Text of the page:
Article by Steven Seggie.
Irrespective of ideology the one thing that most people in Turkey can agree upon is the need for strong economic growth in the country. In the modern Turkish economy an important component of this economic growth will be startup companies. Although the entrepreneurial ecosystem in Turkey is somewhat limited, events like StartUpTurkey play an important role in bringing together entrepreneurs, investors and other parties interested in the startup scene. It was with this in mind that I travelled to Antalya to attend my first StartUpTurkey. I had a great time and believe that Burak and his team are doing some really important work with this conference. Much has been written already about the conference but during the conference 2 questions never left my mind and I think they are worth dwelling upon.
- Where were all the women?
Female participation in the workforce in Turkey is an issue that I have written about before and it is something I am pretty passionate about. I don’t think anybody would dispute the importance of the greater involvement of women in the workforce as a key driver of economic growth so it is imperative that we see more and more women involved in the workforce. Unfortunately, Turkey lags behind other emerging markets vis-à-vis female participation in the workforce, with approximately 30% of able women working. This compares with the next lowest group of countries at 44% and Thailand leading the emerging market pack at 64%. So what about StartUpTurley 2014? Disappointingly, of the approximately 700 participants at StartUpTurkey 2014 only 64 were women. By my calculations that is about 9%. I have been assured that this is not unique to this event and that other more established events in places like Silicon Valley have a similar ratio. I don’t care. There needs to be more women involved both on the entrepreneur side and also on the investor side.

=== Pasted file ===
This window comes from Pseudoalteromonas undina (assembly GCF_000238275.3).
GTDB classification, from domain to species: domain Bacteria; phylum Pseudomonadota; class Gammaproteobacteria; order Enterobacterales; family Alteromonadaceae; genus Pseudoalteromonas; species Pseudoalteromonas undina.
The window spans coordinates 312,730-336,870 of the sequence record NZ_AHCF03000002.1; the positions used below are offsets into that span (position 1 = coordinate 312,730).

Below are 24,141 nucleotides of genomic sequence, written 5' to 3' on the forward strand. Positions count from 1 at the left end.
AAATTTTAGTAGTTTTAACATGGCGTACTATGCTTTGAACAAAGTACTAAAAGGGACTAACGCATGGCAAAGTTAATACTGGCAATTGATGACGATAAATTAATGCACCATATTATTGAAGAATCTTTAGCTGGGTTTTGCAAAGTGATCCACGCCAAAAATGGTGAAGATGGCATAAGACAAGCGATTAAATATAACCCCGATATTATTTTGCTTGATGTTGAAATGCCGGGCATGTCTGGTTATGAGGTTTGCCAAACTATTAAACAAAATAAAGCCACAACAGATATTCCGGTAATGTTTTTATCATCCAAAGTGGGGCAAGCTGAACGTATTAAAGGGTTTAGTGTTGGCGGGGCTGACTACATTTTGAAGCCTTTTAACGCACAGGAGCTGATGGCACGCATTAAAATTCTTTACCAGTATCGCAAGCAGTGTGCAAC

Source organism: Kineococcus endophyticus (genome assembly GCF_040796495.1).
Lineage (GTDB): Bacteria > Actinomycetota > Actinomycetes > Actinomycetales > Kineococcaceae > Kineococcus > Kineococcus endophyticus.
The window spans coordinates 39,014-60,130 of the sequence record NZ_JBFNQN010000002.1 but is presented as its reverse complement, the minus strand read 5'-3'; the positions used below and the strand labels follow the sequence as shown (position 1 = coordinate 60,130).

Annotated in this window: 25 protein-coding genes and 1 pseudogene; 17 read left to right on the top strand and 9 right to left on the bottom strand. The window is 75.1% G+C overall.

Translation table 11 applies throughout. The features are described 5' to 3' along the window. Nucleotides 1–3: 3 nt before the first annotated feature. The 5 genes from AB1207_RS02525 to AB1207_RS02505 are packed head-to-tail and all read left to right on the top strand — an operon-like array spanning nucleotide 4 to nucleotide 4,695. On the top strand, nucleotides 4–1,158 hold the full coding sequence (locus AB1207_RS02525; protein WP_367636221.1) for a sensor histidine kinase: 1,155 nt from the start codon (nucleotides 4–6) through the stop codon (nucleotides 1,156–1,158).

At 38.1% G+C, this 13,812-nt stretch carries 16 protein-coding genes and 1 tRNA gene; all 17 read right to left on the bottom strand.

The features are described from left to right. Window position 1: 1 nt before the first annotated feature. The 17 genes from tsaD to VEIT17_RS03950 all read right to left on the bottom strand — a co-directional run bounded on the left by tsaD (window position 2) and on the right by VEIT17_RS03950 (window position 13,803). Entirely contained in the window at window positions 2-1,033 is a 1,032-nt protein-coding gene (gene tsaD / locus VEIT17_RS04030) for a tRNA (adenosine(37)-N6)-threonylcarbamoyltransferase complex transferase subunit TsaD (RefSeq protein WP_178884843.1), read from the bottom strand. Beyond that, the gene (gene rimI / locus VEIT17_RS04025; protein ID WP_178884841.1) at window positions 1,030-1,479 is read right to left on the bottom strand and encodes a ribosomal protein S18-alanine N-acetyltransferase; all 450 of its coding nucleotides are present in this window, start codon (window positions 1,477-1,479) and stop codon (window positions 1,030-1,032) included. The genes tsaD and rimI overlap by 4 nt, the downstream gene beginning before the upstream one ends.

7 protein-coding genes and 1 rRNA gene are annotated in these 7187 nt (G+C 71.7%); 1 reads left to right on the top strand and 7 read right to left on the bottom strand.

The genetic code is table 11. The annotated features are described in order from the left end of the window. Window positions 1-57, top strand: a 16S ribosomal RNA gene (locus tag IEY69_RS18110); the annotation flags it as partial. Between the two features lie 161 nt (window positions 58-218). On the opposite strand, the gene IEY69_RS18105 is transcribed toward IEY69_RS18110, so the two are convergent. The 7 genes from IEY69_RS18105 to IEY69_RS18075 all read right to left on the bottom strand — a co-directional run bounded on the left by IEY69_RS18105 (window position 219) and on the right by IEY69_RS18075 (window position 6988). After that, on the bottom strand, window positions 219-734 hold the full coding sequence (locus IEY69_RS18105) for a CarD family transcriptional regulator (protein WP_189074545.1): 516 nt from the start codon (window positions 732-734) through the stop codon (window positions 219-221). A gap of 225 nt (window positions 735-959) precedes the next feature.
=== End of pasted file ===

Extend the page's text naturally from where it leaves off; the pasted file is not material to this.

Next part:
- Where were all the Academics?
Entrepreneurship is one of the sexier topics that universities like to talk about, and Turkish universities are no exception. Quite a few Turkish universities (including Ozyegin University, Istanbul University, TOBB and others) have undergraduate or graduate programs in some form of entrepreneurship. Furthermore, with some help from Halil Ataman Atilkan I got a list of faculty teaching entrepreneurship courses at universities in Turkey. While this list may not be comprehensive, it shows more than 30 universities where entrepreneurship classes of some sort are taught. So with the interest from universities and students at universities we would expect quite a few academics to have attended StartUpTurkey 2014. However, by my count there were only 3: Adil Oran from Middle East Technical University, Joachim Behrendt from Bosphorus University and me. That’s pretty pathetic. There needs to be a lot more academic involvement in the future.
I guess to sum up, what I am trying to say is that StartUpTurkey 2014 was a great event but just as with all events there is much room for improvement. 2 particular improvements that I’d like to see are more females and more academics participating. I’m sure next year in 2015 we will see progress on these 2 fronts.